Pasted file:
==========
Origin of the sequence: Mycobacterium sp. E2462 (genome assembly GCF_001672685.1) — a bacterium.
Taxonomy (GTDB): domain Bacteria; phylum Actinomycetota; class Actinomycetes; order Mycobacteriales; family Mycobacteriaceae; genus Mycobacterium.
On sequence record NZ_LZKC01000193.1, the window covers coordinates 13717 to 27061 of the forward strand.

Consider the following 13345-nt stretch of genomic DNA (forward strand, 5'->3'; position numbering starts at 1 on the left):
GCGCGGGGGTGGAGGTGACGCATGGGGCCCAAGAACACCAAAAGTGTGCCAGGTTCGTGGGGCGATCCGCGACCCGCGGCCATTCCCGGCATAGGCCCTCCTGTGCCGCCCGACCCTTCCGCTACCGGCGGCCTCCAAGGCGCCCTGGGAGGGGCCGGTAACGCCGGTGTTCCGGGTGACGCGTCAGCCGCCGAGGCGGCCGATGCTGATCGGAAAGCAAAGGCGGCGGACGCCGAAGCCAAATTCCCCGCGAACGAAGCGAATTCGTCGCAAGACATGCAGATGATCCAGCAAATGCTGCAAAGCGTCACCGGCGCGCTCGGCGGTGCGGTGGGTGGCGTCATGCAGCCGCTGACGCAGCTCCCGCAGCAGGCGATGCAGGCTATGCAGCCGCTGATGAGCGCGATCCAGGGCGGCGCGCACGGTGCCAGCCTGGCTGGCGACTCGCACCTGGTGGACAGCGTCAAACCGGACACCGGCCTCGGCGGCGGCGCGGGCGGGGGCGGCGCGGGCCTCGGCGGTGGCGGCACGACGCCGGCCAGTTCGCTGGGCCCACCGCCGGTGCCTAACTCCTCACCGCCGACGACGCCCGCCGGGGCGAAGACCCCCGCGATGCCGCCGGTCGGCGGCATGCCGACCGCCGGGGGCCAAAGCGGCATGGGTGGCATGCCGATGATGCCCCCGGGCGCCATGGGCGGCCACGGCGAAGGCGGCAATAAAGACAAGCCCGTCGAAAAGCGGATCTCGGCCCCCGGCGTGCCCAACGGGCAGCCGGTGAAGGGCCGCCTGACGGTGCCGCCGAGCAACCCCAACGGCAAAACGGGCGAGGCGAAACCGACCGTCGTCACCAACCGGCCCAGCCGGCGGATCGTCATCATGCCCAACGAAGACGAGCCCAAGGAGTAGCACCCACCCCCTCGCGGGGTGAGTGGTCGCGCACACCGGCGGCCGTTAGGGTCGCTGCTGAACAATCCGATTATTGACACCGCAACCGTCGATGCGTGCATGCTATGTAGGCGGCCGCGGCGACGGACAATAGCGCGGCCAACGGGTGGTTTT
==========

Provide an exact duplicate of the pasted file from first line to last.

Origin of the sequence: Mycobacterium sp. E2462 (genome assembly GCF_001672685.1) — a bacterium.
Taxonomy (GTDB): domain Bacteria; phylum Actinomycetota; class Actinomycetes; order Mycobacteriales; family Mycobacteriaceae; genus Mycobacterium.
On sequence record NZ_LZKC01000193.1, the window covers coordinates 13717 to 27061 of the forward strand.

Consider the following 13345-nt stretch of genomic DNA (forward strand, 5'->3'; position numbering starts at 1 on the left):
GCGCGGGGGTGGAGGTGACGCATGGGGCCCAAGAACACCAAAAGTGTGCCAGGTTCGTGGGGCGATCCGCGACCCGCGGCCATTCCCGGCATAGGCCCTCCTGTGCCGCCCGACCCTTCCGCTACCGGCGGCCTCCAAGGCGCCCTGGGAGGGGCCGGTAACGCCGGTGTTCCGGGTGACGCGTCAGCCGCCGAGGCGGCCGATGCTGATCGGAAAGCAAAGGCGGCGGACGCCGAAGCCAAATTCCCCGCGAACGAAGCGAATTCGTCGCAAGACATGCAGATGATCCAGCAAATGCTGCAAAGCGTCACCGGCGCGCTCGGCGGTGCGGTGGGTGGCGTCATGCAGCCGCTGACGCAGCTCCCGCAGCAGGCGATGCAGGCTATGCAGCCGCTGATGAGCGCGATCCAGGGCGGCGCGCACGGTGCCAGCCTGGCTGGCGACTCGCACCTGGTGGACAGCGTCAAACCGGACACCGGCCTCGGCGGCGGCGCGGGCGGGGGCGGCGCGGGCCTCGGCGGTGGCGGCACGACGCCGGCCAGTTCGCTGGGCCCACCGCCGGTGCCTAACTCCTCACCGCCGACGACGCCCGCCGGGGCGAAGACCCCCGCGATGCCGCCGGTCGGCGGCATGCCGACCGCCGGGGGCCAAAGCGGCATGGGTGGCATGCCGATGATGCCCCCGGGCGCCATGGGCGGCCACGGCGAAGGCGGCAATAAAGACAAGCCCGTCGAAAAGCGGATCTCGGCCCCCGGCGTGCCCAACGGGCAGCCGGTGAAGGGCCGCCTGACGGTGCCGCCGAGCAACCCCAACGGCAAAACGGGCGAGGCGAAACCGACCGTCGTCACCAACCGGCCCAGCCGGCGGATCGTCATCATGCCCAACGAAGACGAGCCCAAGGAGTAGCACCCACCCCCTCGCGGGGTGAGTGGTCGCGCACACCGGCGGCCGTTAGGGTCGCTGCTGAACAATCCGATTATTGACACCGCAACCGTCGATGCGTGCATGCTATGTAGGCGGCCGCGGCGACGGACAATAGCGCGGCCAACGGGTGGTTTT